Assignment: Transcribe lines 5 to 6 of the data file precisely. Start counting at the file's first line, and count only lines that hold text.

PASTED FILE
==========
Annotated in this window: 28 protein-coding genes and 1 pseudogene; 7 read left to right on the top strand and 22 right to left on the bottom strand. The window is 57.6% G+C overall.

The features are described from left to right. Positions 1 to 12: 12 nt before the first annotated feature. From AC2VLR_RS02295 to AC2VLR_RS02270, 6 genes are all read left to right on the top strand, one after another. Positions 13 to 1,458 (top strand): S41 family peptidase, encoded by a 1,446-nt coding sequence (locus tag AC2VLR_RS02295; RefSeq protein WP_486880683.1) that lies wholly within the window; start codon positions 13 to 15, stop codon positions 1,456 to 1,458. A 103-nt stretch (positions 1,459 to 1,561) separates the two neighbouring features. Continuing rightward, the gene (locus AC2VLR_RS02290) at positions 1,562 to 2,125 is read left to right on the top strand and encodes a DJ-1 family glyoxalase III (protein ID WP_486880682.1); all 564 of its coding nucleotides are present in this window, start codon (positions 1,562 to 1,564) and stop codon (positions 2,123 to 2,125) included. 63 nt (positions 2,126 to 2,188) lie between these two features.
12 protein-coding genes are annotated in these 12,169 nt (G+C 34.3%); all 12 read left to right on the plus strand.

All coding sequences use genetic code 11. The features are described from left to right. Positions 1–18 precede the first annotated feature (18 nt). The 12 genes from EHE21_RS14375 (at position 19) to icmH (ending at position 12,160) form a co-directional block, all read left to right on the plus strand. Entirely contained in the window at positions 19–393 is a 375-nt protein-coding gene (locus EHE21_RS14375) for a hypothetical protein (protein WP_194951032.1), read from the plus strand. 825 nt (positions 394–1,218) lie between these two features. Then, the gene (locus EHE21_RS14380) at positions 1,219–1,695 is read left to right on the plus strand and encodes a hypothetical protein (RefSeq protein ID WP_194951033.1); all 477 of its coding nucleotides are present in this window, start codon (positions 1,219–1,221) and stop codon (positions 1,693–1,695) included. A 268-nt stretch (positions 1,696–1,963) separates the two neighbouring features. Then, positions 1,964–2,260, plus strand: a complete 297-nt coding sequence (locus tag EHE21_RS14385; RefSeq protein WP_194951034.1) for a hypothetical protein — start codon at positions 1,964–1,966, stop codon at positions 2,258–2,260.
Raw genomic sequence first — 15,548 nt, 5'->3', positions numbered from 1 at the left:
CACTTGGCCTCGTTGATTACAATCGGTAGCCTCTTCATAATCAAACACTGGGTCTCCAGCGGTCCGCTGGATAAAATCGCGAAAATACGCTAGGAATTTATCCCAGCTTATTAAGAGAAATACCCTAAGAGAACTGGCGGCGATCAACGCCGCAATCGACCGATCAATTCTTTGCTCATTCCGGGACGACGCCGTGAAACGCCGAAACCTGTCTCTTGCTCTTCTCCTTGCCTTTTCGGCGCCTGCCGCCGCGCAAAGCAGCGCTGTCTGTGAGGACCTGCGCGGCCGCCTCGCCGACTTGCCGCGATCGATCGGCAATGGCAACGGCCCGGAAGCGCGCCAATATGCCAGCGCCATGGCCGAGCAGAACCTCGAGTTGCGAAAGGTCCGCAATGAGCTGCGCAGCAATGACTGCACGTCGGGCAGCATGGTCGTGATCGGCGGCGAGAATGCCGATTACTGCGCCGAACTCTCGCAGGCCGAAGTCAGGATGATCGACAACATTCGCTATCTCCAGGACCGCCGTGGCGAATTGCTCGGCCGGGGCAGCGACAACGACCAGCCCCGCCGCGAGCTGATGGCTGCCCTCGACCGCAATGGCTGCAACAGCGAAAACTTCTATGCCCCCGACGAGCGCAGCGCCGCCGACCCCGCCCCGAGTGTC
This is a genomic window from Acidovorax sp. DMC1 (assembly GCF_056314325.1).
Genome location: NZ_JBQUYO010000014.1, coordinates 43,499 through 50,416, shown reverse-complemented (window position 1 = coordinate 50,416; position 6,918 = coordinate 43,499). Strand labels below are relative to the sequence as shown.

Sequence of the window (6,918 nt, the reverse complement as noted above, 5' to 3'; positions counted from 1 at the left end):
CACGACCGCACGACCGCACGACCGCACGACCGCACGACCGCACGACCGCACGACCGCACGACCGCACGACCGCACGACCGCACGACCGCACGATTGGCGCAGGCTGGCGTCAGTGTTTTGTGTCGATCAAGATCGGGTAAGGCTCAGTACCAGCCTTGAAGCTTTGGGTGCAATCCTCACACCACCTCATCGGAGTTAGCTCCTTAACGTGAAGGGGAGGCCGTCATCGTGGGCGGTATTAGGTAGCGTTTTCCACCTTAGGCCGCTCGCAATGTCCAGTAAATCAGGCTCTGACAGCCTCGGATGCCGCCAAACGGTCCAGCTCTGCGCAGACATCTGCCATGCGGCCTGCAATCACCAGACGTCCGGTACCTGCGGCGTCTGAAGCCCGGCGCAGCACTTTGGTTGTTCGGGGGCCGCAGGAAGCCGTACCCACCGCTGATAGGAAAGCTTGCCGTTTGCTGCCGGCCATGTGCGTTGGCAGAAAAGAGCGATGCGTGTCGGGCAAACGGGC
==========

Raw genomic sequence first — 15,548 nt, 5'->3', positions numbered from 1 at the left:
CACTTGGCCTCGTTGATTACAATCGGTAGCCTCTTCATAATCAAACACTGGGTCTCCAGCGGTCCGCTGGATAAAATCGCGAAAATACGCTAGGAATTTATCCCAGCTTATTAAGAGAAATACCCTAAGAGAACTGGCGGCGATCAACGCCGCAATCGACCGATCAATTCTTTGCTCATTCCGGGACGACGCCGTGAAACGCCGAAACCTGTCTCTTGCTCTTCTCCTTGCCTTTTCGGCGCCTGCCGCCGCGCAAAGCAGCGCTGTCTGTGAGGACCTGCGCGGCCGCCTCGCCGACTTGCCGCGATCGATCGGCAATGGCAACGGCCCGGAAGCGCGCCAATATGCCAGCGCCATGGCCGAGCAGAACCTCGAGTTGCGAAAGGTCCGCAATGAGCTGCGCAGCAATGACTGCACGTCGGGCAGCATGGTCGTGATCGGCGGCGAGAATGCCGATTACTGCGCCGAACTCTCGCAGGCCGAAGTCAGGATGATCGACAACATTCGCTATCTCCAGGACCGCCGTGGCGAATTGCTCGGCCGGGGCAGCGACAACGACCAGCCCCGCCGCGAGCTGATGGCTGCCCTCGACCGCAATGGCTGCAACAGCGAAAACTTCTATGCCCCCGACGAGCGCAGCGCCGCCGACCCCGCCCCGAGTGTC